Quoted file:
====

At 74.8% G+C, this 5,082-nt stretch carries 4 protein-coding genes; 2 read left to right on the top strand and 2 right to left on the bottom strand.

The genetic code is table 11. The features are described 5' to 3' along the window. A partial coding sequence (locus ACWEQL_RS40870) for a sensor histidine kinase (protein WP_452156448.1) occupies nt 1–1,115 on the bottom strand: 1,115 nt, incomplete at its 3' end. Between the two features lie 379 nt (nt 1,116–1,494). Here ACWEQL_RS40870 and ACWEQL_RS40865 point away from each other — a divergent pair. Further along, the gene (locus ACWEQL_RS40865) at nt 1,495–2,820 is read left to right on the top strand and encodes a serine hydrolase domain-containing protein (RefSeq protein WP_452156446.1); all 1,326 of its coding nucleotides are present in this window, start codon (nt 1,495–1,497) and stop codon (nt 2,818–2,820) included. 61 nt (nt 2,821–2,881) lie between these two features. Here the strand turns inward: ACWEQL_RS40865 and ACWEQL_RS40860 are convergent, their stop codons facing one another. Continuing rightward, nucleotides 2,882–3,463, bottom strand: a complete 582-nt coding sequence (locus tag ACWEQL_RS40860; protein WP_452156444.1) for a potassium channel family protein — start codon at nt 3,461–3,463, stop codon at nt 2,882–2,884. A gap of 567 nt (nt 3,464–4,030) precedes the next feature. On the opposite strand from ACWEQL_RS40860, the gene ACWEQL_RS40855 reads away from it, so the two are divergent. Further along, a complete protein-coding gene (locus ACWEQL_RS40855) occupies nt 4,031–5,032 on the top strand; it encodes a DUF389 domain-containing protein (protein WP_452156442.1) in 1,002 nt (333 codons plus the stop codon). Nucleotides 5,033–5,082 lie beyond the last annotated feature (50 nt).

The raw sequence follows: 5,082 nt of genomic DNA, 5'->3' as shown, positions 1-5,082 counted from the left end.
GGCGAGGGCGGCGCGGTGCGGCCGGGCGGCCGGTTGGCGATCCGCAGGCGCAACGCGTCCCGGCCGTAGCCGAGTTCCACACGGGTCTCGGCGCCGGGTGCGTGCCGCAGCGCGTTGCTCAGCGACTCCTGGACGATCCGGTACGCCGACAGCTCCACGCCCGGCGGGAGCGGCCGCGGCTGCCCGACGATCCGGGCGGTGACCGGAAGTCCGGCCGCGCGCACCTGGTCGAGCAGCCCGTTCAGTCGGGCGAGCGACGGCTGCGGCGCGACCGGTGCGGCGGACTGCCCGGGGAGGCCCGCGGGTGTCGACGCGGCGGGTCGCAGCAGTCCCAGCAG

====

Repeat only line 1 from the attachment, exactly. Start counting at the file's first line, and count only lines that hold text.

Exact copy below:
At 74.8% G+C, this 5,082-nt stretch carries 4 protein-coding genes; 2 read left to right on the top strand and 2 right to left on the bottom strand.